The study also found that it is almost impossible for trust to develop and grow if no relationship has been established or if the relationship is soured by any means. This is evident that leaders need to be emotionally connected with the people in order to gain trust and support from them.

Study #3

A research conducted by the Great Place to Work Institute and Fortune on the 100 Best Companies to Work For found that trust within a company is positively correlated with financial performance. This means the higher the level of trust within a company (defined by the underlying trust between managers and employees), the better its financial performance. The research also concluded that the best workplaces beat “the average annualised returns of the S&P 500 by a factor of three.”

It is clear from the studies above that trust is a key success factor for an organisation. The question now is what can leaders do to build trust at the workplace?

“People follow leaders by choice. Without trust, at best you get compliance.” JESSE LYN STONER

Step #1: Gain and solidify trust

According to Susan Ashford, professor at the University of Michigan, employees are looking for confidence, competence, and compassion from leaders. Employees want to know that their leader is confident and competent in leading, and compassionate about how people are feeling and what people are going through.

Step #2: Communicate honestly with employees

This involves sharing what the leaders do and don’t know. Be honest about things as employees will appreciate it. Leaders need to convene frequent dialogues and establish numerous touchpoints for open communication with employees. Rationale for key decisions should be clearly communicated to employees ahead of rollout to minimise their anxiety and disengagement.

Step #3: Focus on outcomes

Employees are not factory workers (unless they really are!) and as such leaders should focus on their work quality and the impact that work has on the organisation, and not on their hours of work.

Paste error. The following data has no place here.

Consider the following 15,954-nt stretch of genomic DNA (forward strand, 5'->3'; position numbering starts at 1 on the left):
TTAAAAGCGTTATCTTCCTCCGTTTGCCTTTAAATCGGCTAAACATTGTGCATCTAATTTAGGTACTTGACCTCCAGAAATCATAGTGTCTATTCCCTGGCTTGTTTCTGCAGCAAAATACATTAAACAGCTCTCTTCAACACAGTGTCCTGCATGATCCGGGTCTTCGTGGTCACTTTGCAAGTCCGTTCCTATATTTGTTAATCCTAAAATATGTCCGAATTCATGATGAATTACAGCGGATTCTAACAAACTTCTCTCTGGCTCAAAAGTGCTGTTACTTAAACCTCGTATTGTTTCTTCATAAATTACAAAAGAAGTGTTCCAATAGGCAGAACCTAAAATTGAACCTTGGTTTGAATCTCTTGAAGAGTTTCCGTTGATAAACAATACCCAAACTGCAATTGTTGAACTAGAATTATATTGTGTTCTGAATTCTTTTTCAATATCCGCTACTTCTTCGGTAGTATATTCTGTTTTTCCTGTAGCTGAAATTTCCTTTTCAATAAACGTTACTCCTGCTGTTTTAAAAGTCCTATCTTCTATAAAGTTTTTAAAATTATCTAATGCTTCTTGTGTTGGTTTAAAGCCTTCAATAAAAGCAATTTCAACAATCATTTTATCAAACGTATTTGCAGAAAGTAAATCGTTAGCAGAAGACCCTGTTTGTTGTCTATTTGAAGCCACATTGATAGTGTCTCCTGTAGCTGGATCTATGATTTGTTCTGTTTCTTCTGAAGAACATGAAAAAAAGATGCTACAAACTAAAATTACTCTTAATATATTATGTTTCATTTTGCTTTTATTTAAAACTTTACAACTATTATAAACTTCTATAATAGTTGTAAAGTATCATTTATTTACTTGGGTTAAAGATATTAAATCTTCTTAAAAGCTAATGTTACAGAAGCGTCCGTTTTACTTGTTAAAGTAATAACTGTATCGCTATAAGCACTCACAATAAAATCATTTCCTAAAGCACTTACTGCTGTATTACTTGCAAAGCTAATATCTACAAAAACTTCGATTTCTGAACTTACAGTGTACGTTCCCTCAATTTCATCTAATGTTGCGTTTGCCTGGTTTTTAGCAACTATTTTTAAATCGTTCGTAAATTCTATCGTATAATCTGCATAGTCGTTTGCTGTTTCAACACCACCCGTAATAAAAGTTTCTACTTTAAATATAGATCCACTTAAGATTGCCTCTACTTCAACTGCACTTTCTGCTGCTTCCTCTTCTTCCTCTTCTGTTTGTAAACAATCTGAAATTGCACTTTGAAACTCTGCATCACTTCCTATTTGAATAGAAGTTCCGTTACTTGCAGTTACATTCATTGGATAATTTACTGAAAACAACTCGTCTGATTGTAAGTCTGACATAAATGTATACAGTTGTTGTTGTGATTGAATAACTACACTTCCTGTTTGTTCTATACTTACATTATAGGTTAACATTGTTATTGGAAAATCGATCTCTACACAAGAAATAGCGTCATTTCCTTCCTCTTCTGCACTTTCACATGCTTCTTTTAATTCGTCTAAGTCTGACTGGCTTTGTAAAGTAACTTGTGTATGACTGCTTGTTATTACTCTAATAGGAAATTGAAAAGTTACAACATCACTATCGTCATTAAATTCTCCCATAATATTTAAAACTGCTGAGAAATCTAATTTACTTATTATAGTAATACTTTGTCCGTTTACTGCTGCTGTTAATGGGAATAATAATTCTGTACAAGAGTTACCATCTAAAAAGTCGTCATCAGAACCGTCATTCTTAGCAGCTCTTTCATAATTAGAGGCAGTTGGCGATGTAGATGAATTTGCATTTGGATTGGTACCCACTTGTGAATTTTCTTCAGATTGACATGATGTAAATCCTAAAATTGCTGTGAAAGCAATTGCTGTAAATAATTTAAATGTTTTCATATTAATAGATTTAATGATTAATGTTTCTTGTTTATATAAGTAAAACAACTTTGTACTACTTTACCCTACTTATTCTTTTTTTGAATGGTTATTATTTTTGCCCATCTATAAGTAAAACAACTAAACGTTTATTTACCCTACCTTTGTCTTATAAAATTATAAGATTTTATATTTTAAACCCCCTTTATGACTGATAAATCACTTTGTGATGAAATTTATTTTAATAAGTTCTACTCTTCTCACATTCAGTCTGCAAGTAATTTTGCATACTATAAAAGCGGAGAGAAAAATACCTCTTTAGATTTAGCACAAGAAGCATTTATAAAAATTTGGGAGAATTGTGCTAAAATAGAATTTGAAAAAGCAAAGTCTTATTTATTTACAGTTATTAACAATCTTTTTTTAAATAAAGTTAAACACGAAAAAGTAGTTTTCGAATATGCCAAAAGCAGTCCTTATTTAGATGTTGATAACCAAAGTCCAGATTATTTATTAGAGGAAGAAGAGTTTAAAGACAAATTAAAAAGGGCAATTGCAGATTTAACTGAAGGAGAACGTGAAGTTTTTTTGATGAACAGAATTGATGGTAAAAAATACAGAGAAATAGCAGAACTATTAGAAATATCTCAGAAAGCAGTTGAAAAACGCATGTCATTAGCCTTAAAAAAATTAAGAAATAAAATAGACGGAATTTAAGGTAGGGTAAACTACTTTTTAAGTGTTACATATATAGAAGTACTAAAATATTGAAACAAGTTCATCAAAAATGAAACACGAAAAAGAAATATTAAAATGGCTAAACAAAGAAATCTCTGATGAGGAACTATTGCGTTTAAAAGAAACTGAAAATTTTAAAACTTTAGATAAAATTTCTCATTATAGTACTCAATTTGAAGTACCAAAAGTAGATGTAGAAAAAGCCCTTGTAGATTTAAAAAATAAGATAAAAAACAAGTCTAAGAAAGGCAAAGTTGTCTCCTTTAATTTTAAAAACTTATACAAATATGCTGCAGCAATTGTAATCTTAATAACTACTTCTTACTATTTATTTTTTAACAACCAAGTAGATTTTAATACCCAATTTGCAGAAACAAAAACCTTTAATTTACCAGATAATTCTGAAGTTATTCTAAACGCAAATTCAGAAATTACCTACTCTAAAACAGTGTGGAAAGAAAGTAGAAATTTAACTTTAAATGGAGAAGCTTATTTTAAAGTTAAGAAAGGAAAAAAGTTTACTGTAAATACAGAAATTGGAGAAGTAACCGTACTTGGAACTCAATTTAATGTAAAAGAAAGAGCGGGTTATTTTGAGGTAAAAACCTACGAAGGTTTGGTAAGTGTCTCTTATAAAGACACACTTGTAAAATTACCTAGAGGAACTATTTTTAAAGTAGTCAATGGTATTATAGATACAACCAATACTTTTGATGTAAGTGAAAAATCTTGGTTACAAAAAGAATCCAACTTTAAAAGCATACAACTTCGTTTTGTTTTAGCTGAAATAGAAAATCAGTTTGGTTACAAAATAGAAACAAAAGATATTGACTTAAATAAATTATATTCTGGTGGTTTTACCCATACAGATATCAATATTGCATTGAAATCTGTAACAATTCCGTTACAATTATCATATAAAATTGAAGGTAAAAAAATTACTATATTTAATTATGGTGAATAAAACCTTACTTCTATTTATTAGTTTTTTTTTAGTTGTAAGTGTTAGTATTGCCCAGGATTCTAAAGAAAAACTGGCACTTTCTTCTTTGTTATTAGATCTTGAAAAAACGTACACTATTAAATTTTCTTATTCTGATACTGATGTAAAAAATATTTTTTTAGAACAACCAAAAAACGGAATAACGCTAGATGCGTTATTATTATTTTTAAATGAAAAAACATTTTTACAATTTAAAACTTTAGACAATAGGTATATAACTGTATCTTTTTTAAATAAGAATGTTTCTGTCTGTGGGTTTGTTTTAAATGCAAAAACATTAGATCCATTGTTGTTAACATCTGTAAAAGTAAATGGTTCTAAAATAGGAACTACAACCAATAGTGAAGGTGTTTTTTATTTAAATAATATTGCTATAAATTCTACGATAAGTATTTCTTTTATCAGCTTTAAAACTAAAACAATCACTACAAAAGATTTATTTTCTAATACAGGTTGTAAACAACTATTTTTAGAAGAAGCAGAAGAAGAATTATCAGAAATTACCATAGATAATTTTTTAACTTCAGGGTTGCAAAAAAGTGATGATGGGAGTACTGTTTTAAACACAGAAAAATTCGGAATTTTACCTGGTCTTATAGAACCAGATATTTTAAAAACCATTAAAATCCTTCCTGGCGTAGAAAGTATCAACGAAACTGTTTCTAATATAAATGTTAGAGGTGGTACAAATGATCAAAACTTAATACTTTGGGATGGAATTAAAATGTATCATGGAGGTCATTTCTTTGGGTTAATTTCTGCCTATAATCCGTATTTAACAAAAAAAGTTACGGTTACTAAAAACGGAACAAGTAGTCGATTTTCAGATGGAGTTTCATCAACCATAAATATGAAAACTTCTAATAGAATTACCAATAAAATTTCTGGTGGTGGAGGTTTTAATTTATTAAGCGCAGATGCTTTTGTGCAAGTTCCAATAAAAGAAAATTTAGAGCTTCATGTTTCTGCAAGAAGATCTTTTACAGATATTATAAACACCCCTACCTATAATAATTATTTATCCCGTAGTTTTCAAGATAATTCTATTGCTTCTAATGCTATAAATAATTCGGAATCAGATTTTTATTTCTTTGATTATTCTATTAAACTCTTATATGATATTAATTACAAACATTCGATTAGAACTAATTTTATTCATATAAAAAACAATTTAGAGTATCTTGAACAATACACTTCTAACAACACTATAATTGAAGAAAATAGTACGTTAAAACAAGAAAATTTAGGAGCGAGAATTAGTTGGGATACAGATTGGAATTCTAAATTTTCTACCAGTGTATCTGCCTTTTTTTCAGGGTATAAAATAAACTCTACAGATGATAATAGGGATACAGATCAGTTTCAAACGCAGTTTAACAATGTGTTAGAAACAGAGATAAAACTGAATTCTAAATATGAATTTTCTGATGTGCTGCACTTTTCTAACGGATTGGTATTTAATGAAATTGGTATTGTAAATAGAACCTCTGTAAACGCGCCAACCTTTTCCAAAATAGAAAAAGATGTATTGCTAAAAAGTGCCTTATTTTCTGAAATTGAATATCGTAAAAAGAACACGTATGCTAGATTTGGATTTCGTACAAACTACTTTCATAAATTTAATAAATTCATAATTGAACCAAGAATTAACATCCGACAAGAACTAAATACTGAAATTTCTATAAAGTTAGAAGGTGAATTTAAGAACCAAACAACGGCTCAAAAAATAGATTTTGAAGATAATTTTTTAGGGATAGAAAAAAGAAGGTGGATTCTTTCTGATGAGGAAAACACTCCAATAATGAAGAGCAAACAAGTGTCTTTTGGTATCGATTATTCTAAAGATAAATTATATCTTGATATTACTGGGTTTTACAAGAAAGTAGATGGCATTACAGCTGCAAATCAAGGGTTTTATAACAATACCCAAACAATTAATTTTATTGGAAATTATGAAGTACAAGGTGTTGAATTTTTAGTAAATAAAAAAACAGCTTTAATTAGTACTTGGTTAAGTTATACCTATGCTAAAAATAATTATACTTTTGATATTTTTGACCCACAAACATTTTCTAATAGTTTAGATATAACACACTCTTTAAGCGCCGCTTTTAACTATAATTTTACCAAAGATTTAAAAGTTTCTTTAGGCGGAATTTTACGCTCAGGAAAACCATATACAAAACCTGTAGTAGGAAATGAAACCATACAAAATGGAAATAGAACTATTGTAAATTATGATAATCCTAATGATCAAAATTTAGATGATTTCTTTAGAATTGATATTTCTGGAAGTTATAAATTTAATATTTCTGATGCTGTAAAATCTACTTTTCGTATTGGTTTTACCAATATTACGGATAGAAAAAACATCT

Researches show that people who are trusted with autonomy about how they use their time are generally more productive. It’s clear that working longer hours doesn’t equate to working better or more productively. Studies suggest that there are dramatically diminishing returns to hours worked beyond the 50 hours per week mark, which means work accuracy and quality will drastically suffer.

Step #4: Walk the talk

Employees are looking for leaders’ words to be followed by action, i.e. walking the talk. Employees generally have high expectations of their workplace preferences being taken into account and coming to fruition, especially if leaders have expressed directly or indirectly the willingness to look into the matter.

At the core lies emotional intelligence

Looking at the four steps above, at the core lies emotional intelligence. This means building trust at the workplace requires leaders to be emotionally intelligent.

Emotionally intelligent leaders who are self-aware, authentic, resilient, empowering etc, are better able to gain trust from the people, who in turn will be inspired, healthy (emotionally, mentally and physically) and happy to help the organisation succeed by meeting and exceeding the expectations of the organisation’s stakeholders. Building trust at the workplace isn’t good to have, it is a must-have!